Vanguard Group Inc. returned about $21 billion in managed assets to government clients in China as part of a global shift to focus on low-cost funds for individual investors, according to people familiar with the matter. BlackRock Inc. and Amundi SA are being considered to manage a portion of the funds returned by Vanguard.
The assets include about $10 billion that Vanguard had managed for each of China’s State Administration of Foreign Exchange and the China Investment Corp. sovereign wealth fund, the people said, declining to be identified as the matter is private. More than $1 billion was returned to the national pension fund, they said.
The currency regulator will probably transfer oversight of its money to other managers including BlackRock, while the pension fund is likely to pick Paris-based Amundi to manage some of its accounts, the people said. CIC folded the Vanguard funds into its own index investment platform, they said.
Vanguard, the National Council for Social Security Fund, BlackRock and Amundi declined to comment. CIC and China’s currency regulator didn’t immediately reply to requests for comment.
Vanguard, the world’s second-largest money manager, is overhauling its Asia strategy, pulling out of Hong Kong and Japan to focus on individual investors in faster-growing markets. While China remains key for Vanguard as the nation opens its markets wider, the exit from the institutional business hands an unexpected windfall to competitors as they also step up their forays into the 100 trillion yuan ($15 trillion) asset management market.
Read more on BlackRock’s recent expansion in China
Vanguard is trying to move away from managing funds for institutional clients, a business that’s more demanding and less profitable, the people said. The sovereign clients’ relationship managers were based in Hong Kong, part of an operation at Vanguard that’s being dismantled, they said.
Vanguard’s plans for China have been tested after its Asia Chief Executive Officer Charles Lin abruptly resigned last year, and as global competitors muscle in on the $2.7 trillion public-funds market.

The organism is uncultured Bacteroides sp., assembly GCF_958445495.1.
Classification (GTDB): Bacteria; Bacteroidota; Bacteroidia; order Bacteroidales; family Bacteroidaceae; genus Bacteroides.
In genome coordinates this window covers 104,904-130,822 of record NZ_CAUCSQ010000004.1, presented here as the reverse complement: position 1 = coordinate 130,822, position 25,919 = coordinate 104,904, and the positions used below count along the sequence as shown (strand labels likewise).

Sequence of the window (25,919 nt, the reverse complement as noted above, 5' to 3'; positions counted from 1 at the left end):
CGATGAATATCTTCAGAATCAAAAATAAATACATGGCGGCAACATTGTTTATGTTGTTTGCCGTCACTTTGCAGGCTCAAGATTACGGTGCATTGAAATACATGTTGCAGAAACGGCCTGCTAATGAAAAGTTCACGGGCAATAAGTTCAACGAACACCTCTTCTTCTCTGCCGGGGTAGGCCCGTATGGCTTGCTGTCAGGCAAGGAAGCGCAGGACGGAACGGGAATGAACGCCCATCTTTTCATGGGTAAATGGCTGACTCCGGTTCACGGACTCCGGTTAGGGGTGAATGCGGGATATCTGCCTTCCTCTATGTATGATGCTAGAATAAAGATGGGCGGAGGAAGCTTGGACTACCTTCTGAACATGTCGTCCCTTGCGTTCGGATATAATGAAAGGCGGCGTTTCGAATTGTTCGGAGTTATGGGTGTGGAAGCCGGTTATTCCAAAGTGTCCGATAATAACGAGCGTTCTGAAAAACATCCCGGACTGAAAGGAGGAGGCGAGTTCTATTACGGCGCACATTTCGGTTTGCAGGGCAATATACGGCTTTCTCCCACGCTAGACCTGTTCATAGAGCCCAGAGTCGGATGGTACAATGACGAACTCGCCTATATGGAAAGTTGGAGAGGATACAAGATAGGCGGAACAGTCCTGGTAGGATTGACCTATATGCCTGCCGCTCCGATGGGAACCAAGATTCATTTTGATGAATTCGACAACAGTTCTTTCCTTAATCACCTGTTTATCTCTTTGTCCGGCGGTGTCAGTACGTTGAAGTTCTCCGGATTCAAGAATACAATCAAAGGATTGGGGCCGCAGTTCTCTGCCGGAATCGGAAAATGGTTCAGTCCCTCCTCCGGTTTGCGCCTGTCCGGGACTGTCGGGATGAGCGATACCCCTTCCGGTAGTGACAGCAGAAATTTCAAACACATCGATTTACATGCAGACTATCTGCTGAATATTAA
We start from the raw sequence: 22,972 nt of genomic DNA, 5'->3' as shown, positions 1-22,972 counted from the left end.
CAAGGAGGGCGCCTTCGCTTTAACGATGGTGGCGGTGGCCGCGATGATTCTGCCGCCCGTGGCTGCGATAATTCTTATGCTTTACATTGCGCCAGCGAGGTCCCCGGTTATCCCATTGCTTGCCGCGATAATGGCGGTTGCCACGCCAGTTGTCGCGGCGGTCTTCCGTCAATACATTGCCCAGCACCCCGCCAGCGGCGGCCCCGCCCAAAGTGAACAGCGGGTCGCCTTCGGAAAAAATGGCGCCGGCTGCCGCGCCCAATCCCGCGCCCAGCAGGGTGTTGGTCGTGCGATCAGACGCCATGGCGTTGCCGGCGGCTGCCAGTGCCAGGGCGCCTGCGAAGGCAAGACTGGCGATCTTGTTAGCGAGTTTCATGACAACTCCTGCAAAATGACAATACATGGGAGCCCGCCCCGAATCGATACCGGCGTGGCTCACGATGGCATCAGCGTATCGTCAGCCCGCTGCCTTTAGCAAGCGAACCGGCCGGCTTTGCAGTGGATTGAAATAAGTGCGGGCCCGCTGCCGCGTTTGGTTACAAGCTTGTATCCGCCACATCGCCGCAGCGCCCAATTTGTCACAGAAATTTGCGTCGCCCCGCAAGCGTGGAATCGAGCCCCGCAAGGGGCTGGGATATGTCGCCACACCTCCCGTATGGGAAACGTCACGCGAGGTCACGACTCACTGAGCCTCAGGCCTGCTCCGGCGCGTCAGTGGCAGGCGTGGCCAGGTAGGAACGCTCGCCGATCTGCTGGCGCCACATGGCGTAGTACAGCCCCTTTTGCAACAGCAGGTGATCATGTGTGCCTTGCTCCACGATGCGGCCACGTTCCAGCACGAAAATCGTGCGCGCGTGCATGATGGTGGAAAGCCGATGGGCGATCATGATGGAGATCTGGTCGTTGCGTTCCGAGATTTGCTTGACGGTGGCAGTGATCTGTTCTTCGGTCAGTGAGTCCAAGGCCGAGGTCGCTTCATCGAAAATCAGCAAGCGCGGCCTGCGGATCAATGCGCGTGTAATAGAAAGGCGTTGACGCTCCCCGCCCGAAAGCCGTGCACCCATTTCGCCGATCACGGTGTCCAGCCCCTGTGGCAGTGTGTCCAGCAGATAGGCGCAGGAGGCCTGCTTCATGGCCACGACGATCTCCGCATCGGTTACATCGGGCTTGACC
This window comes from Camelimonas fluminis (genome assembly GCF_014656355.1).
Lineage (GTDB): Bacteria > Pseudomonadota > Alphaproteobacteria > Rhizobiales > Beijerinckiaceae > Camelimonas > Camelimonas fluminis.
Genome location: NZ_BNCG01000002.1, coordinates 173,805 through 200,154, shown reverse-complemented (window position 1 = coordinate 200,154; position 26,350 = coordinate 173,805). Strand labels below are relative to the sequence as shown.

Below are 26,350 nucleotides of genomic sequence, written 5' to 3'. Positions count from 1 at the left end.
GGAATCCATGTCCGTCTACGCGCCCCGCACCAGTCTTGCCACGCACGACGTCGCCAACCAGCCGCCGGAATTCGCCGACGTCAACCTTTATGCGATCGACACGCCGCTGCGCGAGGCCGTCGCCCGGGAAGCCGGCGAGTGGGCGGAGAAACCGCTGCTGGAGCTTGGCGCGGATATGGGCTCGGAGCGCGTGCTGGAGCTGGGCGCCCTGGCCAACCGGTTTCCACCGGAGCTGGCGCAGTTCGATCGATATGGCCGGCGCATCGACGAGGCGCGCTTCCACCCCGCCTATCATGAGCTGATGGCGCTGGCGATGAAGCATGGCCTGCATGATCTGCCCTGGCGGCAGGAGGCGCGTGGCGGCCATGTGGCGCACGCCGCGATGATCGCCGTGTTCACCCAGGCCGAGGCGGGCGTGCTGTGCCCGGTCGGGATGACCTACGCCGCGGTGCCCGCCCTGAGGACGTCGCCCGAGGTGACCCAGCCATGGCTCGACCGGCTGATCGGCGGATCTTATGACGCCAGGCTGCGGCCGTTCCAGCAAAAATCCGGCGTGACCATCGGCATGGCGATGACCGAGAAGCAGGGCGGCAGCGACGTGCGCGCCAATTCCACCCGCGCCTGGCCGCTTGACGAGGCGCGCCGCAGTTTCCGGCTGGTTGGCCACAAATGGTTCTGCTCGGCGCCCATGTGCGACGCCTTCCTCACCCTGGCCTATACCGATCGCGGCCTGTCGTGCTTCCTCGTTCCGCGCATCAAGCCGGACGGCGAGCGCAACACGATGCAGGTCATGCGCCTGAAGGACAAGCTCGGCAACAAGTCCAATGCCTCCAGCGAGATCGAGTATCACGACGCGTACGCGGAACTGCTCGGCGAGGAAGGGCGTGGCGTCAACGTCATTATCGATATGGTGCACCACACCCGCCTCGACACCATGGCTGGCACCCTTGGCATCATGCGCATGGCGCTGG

At least 10 senior executives had followed Lin out the door, including staff in legal affairs, human resources, risk management and sales, the people said. Clare Zhao, who was the general manager of Vanguard’s wholly foreign owned enterprise in Shanghai, left to join Amundi, where she’s taking over this month as head of its China business, a person familiar said.
While New York-based BlackRock has won regulatory approvals for the first wholly-owned foreign mutual fund license and a joint venture with a Chinese bank, Vanguard has yet to file an application for its license to manage money for individual investors. Lin was one of the main negotiators with Chinese regulators.
Vanguard on Sept. 22 announced the appointment of Luo Dengpan as the general manager of a planned mutual fund unit in China. Luo will be based in Shanghai and report to Asia head Scott Conking.
Conking himself will work between Hong Kong and Shanghai as the latter city becomes Vanguard’s primary office in the region.
China is a huge market for money managers, not only because of its vast size and potential for wealth management but also because fees are more lucrative than in the U.S. The nation’s retail funds market could grow to $3.4 trillion by 2023, Deloitte LLP has forecast. Foreign companies though have been grappling with how little their size and global reputation matter in a market infamous for investors jumping from fund to fund.
Vanguard set up a joint venture with Ant Group in December and has rolled out a new robo adviser to target the fintech giant’s hundreds of millions of users. The venture, still in its infancy, is offering an automated service to capture clients with at least 800 yuan to invest in mutual funds.
(Adds details on Asia head in 11th paragraph)
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